Prospective Data – Information about future trends obtained by data mining with powerful computers
Hairy Root Culture – Agrobacterium rhizogenes naturally transforms plant cells into factories for its own food production. This transformation results in cells which grow vigously and remain stable in culture, making them ideal for expression of foreign proteins in vitro.
Chang YS, Seo EK, Gyllenhaal C, Block KI. Panax ginseng: a role in cancer therapy? Integr Cancer Ther. 2003 Mar;2(1):13-33. Review
Dergal JM, Gold JL, Laxer DA, Lee MS, Binns MA, Lanctot KL, Freedman M, Rochon PA. Potential interactions between herbal medicines and conventional drug therapies used by older adults attending a memory clinic. Drugs Aging. 2002;19(11):879-86.
Le Flem-Bonhomme V, Laurain-Mattar D, Fliniaux MA. Hairy root induction of Papaver somniferum var. album, a difficult-to-transform plant, by A. rhizogenes LBA 9402. Planta. 23. 2004 Jan
Shi HP, Kintzios S. Genetic transformation of Pueraria phaseoloides with Agrobacterium rhizogenes and puerarin production in hairy roots. Plant Cell Rep. 2003 Jul;21(11):1103-7.
Jeong GT, Park DH, Hwang B, Woo JC. Comparison of growth characteristics of Panax ginseng hairy roots in various bioreactors. Appl Biochem Biotechnol. 2003 Spring;105 -108:493-503.
Bordonaro JL, Curtis WR. Inhibitory role of root hairs on transport within root culture bioreactors. Biotechnol Bioeng. 2000 Oct 20;70(2):176-86.
Ma JK, Drake PM. Christou P.The production of recombinant pharmaceutical proteins in plants. Nat Rev Genet. 2003 Oct;4(10):794-805.
Daniell H, Streatfield SJ, Wycoff K. Medical molecular farming: production of antibodies, biopharmaceuticals and edible vaccines in plants. Trends Plant Sci. 2001 May;6(5):219-26.
Spasov AA, Ostrovskij OV, Chernikov MV, Wikman G. Comparative controlled study of Andrographis paniculata fixed combination, Kan Jang(R) and an Echinacea preparation as adjuvant, in the treatment of uncomplicated respiratory disease in children. Phytother Res. 2004 Jan;18(1):47-53.
Bany J, Siwicki AK, Zdanowska D, Sokolnicka I, Skopinska-Rozewska E, Kowalczyk M. Echinacea purpurea stimulates cellular immunity and anti-bacterial defence independently of the strain of mice. Pol J Vet Sci. 2003;6(3 Suppl):3-5.
Franklin M, Reed A, Murck H. Sub-chronic treatment with an extract of Hypericum perforatum (St John’s wort) significantly reduces cortisol and corticosterone in the rat brain. Eur Neuropsychopharmacol. 2004 Jan;14(1):7-10.
Hebert MF, Park JM, Chen YL, Akhtar S, Larson AM. Effects of St. John’s wort (Hypericum perforatum) on tacrolimus pharmacokinetics in healthy volunteers. J Clin Pharmacol. 2004 Jan;44(1):89-94.
Wong ML, O’Kirwan F, Hannestad JP, Irizarry KJ, Elashoff D, Licinio J. St John’s wort and imipramine-induced gene expression profiles identify cellular functions relevant to antidepressant action and novel pharmacogenetic candidates for the phenotype of antidepressant treatment response. Mol Psychiatry. 2004 Jan 13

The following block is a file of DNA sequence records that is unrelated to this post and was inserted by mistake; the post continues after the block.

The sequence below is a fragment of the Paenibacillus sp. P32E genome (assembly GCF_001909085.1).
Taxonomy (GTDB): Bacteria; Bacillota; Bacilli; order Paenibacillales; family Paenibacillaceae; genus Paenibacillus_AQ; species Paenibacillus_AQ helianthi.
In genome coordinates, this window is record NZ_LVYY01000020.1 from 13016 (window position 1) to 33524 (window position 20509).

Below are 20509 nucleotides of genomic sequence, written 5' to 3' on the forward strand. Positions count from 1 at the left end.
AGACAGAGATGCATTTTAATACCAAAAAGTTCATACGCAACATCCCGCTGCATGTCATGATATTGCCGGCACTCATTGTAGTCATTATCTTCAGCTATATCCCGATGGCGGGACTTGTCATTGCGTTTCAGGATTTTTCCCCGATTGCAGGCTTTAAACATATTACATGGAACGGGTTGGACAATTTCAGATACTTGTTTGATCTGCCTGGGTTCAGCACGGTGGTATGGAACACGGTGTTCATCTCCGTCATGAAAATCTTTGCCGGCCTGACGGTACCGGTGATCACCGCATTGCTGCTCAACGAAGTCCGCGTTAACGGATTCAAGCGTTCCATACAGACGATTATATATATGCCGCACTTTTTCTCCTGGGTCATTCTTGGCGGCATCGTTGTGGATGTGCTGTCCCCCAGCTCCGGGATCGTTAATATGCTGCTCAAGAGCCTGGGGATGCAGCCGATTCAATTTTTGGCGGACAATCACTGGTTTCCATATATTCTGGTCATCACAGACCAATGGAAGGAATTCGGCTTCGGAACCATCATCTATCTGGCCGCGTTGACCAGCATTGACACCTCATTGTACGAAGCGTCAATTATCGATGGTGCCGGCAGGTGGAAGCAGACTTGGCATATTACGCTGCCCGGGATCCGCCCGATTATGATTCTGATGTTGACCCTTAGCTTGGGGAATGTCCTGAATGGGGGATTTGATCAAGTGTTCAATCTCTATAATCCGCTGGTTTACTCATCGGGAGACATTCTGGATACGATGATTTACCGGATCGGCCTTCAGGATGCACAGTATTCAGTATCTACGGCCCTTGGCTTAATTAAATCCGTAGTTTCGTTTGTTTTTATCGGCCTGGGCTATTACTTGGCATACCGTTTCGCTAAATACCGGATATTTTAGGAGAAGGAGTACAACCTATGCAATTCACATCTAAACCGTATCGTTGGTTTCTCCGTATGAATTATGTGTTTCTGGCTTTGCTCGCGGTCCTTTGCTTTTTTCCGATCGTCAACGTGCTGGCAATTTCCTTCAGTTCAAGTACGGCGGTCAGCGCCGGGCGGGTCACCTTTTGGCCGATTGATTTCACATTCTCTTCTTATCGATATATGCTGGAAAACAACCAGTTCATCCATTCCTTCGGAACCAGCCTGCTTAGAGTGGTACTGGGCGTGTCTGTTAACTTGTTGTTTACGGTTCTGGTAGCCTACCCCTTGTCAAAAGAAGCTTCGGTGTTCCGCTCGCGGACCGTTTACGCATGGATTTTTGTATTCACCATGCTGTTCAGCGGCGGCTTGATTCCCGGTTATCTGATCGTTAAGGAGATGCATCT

Wheatley D. Stress-induced insomnia treated with kava and valerian: singly and in combination. Hum Psychopharmacol. 2001 Jun;16(4):353-356.
Fields AM, Richards TA, Felton JA, Felton SK, Bayer EZ, Ibrahim IN, Kaye AD.Analysis of responses to valerian root extract in the feline pulmonary vascular bed. J Altern Complement Med. 2003 Dec;9(6):909-18.
Andreatini R, Sartori VA, Seabra ML, Leite JR. Effect of valepotriates (valerian extract) in generalized anxiety disorder: a randomized placebo-controlled pilot study. Phytother Res. 2002 Nov;16(7):650-4.
Rai D, Bhatia G, Sen T, Palit G. Anti-stress effects of Ginkgo biloba and Panax ginseng: a comparative study. J Pharmacol Sci. 2003 Dec;93(4):458-64.
Park EK, Choo MK, Han MJ, Kim DH. Ginsenoside Rh1 Possesses Antiallergic and Anti-Inflammatory Activities. Int Arch Allergy Immunol. 2004
Lee TK, Allison RR, O’Brien KF, Khazanie PG, Johnke RM, Brown R, Bloch RM, Tate ML, Dobbs LJ, Kragel PJ. Ginseng reduces the micronuclei yield in lymphocytes after irradiation. Mutat Res. 2004 Jan 10;557(1):75-84.
Boerner RJ, Sommer H, Berger W, Kuhn U, Schmidt U, Mannel M. Kava-Kava extract LI 150 is as effective as Opipramol and Buspirone in Generalised Anxiety Disorder–an 8-week randomized, double-blind multi-centre clinical trial in 129 out-patients. Phytomedicine. 2003;10 Suppl 4:38-49.
Clough AR, Jacups SP, Wang Z, Burns CB, Bailie RS, Cairney SJ, Collie A, Guyula T, McDonald SP, Currie BJ. Health effects of kava use in an eastern Arnhem Land Aboriginal community. Intern Med J. 2003 Aug;33(8):336-40.
Canada’s Natural Health product regulations (from 2003) are available from Health Canada.
(Art by Jen Philpot)